The best thing about GraphQL as an API technology is that it’s focused on the needs of product developers. You simply describe the data you want for a particular part of your UI with a query, and the GraphQL server takes care of assembling it for you. And because all modern GraphQL clients follow the practice of sending static, predictable queries, you can easily associate the queries that hit your API with the parts of the UI that are using those results.
For example, if you see a query called
ServicesListQuery hit your API, you can tell that this data is going to be used for the
ServicesList component in the frontend. This is a huge benefit of GraphQL over a more “generic” API, where a
/services endpoint might be used by dozens of components in different ways.
To take advantage of this, you need a monitoring and reporting tool that natively understands GraphQL and can show you details on the level of individual queries and resolvers. That’s where Apollo Engine comes in.
Announcing: Daily Slack reports and API overview
Starting today, Engine can send you a bird’s-eye view of your GraphQL API, with a breakdown of your most important queries, both in the dashboard and in a compact daily Slack report.
Here’s what it looks like:
Getting started with Engine
If you haven’t set up Engine in your GraphQL server yet, here’s how:
Now, let’s dive in to how these new features work.
New: Service overviews and reports in Engine
Engine has always enabled you to see how your GraphQL API is working, down to the level of individual queries, mutations, and resolvers. Starting today, Engine will also provide you reports that show you what parts of your API need your attention.
When you log into your Engine dashboard today, you’ll immediately see an overview of your most interesting GraphQL operations:
And, so that you don’t need to log into Engine every day to keep an eye on what’s going on, you can get the same information delivered in a daily report to the Slack channel of your choice.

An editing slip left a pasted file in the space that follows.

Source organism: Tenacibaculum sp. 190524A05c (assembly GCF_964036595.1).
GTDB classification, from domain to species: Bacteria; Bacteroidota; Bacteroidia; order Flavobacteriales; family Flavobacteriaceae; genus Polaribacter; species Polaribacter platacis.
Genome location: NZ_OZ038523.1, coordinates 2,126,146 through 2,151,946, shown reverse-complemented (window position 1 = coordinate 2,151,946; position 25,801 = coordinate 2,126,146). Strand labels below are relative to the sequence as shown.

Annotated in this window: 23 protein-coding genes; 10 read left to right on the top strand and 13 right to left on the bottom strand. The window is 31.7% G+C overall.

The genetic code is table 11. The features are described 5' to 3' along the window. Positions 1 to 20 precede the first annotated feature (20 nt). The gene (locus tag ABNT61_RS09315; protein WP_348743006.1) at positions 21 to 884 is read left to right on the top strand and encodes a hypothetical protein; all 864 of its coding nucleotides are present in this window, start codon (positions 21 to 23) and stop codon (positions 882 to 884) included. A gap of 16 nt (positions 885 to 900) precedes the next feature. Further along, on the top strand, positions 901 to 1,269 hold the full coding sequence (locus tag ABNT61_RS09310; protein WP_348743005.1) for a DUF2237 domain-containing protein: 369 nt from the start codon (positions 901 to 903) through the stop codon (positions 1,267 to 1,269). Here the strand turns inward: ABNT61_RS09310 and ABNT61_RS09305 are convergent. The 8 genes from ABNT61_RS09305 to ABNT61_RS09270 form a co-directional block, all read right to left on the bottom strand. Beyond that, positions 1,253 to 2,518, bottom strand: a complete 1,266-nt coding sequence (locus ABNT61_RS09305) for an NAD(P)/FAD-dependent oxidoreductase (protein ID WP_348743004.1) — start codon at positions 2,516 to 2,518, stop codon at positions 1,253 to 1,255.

Using the charts
We’ve been testing this feature with some early-access customers to make sure that the data presented is the most relevant information you would want to know about your API. Here’s how you can use it to identify issues:
- Request rate: The number of operations per minute, and a list of the most popular operations. A dip in this metric might mean some frontends aren’t able to reach your server!
- p95 service time: The time under which 95% of operations are executing, and a great representation of the majority user experience. Consistent slowness could indicate an overloaded API, and the operation details will show the worst offenders.
- Error percentage: Spikes in error percentages may indicate malfunctions in your backend, and knowing which operations are most error-prone will help find precisely where to look.
Drilling down into operations
Once you identify something that needs extra attention, you can click on any of the listed operations to get a more detailed view. This will help you find extra information that you can use to address the issue, taking you directly to a detailed trace of the operation timing or a specific error message:
Setting up Slack reports
Turning on reports for your GraphQL API is really simple. First, click on the “Daily Reports” button in the top right of the Engine UI:
You’ll see a form that will allow you to set up a new Slack channel:
Follow the directions in the popup to add a Webhook URL to one of your channels, and then paste that URL into Engine. You’ll get a confirmation message in the channel you picked, like so:
Now you’re good to go! In a short while, you’ll see daily reports from Engine show up in your channel.
GraphQL: Optimized for developer experience
There are all kinds of API monitoring and reporting tools out there, but this type of report demonstrates why having something built around GraphQL makes a big difference. When you see GraphQL queries from your UI show up in the daily report, you not only get a sense of how your API is operating, but you can directly connect that to the GraphQL queries you’ve attached to your components with Apollo Client.
It’s that kind of full-stack integration where GraphQL really shines, and I can’t wait to see what else will be possible!
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